read<T> method Null safety

T read<T>(
  1. ProviderBase<Object?, T> provider
)

Reads a provider without listening to it.

AVOID calling read inside build if the value is used only for events:

Widget build(BuildContext context) {
  // counter is used only for the onPressed of RaisedButton
  final counter = context.read(counterProvider);

  return RaisedButton(
    onPressed: () => counter.increment(),
  );
}

While this code is not bugged in itself, this is an anti-pattern. It could easily lead to bugs in the future after refactoring the widget to use counter for other things, but forget to change read into Consumer/useProvider.

CONSIDER calling read inside event handlers:

Widget build(BuildContext context) {
  return RaisedButton(
    onPressed: () {
      // as performant as the previous solution, but resilient to refactoring
      context.read(counterProvider).increment(),
    },
  );
}

This has the same efficiency as the previous anti-pattern, but does not suffer from the drawback of being brittle.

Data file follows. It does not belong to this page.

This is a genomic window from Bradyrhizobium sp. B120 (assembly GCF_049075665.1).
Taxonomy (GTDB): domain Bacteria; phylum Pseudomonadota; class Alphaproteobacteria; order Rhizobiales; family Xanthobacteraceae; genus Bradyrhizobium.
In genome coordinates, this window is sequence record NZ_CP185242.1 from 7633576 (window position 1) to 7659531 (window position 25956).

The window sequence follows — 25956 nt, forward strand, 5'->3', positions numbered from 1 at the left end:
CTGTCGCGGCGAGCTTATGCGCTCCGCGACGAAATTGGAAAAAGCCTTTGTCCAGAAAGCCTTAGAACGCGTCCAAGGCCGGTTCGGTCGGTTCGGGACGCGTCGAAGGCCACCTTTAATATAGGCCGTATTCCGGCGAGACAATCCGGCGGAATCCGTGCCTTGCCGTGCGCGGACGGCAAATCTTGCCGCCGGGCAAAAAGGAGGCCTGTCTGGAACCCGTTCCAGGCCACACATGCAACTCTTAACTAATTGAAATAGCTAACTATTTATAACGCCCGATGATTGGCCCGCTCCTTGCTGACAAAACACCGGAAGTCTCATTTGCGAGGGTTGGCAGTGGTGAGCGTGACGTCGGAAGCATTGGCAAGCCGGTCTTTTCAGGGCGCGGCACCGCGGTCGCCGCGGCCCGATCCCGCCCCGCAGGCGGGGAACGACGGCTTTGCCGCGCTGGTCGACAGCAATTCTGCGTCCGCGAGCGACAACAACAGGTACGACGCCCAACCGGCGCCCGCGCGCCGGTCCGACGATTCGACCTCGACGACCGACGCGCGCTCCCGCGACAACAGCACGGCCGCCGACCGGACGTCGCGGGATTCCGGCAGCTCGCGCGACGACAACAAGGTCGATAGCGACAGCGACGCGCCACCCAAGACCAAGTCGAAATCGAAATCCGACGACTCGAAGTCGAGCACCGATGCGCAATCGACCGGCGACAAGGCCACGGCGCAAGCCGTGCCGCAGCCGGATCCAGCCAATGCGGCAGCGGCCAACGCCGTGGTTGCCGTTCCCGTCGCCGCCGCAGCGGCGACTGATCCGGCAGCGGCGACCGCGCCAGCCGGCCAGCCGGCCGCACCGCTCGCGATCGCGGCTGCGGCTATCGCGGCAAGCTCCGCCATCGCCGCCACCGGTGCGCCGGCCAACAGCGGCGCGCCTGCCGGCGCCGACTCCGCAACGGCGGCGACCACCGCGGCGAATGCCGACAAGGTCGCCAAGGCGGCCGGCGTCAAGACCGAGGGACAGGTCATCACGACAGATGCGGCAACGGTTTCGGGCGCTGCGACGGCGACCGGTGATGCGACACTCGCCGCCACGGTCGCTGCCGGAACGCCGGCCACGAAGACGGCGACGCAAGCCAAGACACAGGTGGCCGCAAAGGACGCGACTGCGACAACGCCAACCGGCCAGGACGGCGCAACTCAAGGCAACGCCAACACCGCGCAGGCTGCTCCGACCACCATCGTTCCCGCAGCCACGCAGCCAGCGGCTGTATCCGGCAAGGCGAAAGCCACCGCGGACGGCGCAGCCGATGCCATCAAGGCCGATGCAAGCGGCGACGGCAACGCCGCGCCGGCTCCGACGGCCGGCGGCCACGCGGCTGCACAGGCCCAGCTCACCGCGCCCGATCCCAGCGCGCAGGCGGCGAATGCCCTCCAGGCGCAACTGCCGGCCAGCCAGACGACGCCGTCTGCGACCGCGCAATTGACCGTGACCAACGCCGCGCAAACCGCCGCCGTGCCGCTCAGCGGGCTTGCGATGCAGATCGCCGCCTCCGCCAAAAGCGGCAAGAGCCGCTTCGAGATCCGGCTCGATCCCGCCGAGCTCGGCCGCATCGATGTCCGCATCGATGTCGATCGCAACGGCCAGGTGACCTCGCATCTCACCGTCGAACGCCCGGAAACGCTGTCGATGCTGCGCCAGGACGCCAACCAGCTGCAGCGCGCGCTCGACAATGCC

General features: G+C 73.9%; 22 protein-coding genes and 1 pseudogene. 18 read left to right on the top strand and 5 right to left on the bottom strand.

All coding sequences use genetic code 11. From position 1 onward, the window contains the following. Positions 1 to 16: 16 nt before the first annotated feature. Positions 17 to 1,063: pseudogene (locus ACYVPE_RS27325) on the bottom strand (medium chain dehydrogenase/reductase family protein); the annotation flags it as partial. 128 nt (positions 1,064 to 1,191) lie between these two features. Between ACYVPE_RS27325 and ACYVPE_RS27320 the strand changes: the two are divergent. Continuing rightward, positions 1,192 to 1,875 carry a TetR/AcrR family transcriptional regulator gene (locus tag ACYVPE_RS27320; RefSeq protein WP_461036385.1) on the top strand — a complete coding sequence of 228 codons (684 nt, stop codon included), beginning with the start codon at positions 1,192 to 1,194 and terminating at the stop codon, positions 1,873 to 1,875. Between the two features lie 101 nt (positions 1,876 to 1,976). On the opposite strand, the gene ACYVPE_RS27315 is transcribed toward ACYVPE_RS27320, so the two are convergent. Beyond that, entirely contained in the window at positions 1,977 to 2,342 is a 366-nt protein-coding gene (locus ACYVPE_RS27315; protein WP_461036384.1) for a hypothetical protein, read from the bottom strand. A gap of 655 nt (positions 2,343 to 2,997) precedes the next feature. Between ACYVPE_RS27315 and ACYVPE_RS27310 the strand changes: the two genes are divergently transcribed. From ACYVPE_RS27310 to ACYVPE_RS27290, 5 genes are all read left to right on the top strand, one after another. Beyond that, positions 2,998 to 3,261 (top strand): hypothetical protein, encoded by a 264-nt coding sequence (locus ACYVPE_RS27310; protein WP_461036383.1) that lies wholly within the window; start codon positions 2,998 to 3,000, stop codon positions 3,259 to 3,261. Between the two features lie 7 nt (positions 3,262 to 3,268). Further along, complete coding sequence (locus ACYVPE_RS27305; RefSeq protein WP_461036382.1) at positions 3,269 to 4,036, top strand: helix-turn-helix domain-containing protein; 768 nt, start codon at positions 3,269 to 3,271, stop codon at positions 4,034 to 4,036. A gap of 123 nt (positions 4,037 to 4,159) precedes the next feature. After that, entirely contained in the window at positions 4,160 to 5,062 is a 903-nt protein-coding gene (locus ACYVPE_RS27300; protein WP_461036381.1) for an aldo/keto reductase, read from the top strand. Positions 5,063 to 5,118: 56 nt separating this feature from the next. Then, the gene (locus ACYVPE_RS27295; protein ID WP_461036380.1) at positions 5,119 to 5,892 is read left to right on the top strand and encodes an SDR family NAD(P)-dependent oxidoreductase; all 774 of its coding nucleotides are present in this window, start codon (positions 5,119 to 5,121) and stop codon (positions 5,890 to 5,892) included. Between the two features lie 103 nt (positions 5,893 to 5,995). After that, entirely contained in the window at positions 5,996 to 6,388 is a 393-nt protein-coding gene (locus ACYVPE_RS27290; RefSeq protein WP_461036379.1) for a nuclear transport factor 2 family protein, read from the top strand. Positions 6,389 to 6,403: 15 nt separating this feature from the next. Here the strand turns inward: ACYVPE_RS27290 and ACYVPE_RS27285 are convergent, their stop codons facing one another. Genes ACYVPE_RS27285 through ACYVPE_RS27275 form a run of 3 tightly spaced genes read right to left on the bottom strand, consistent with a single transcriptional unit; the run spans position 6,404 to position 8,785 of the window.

AVOID using read for creating widgets with a value that never changes

Widget build(BuildContext context) {
  // using read because we only use a value that never changes.
  final model = context.read(modelProvider);

  return Text('${model.valueThatNeverChanges}');
}

While the idea of not rebuilding the widget if unnecessary is good, this should not be done with read. Relying on read for optimisations is very brittle and dependent on an implementation detail.

CONSIDER using Provider or select for filtering unwanted rebuilds:

Widget build(BuildContext context) {
  // Using select to listen only to the value that used
  final valueThatNeverChanges = useProvider(modelProvider.select((model) {
    return model.valueThatNeverChanges;
  }));

  return Text('$valueThatNeverChanges');
}

While more verbose than read, using Provider/select is a lot safer. It does not rely on implementation details on Model, and it makes impossible to have a bug where our UI does not refresh.

Implementation

T read<T>(ProviderBase<Object?, T> provider) {
  return ProviderScope.containerOf(this, listen: false).read(provider);
}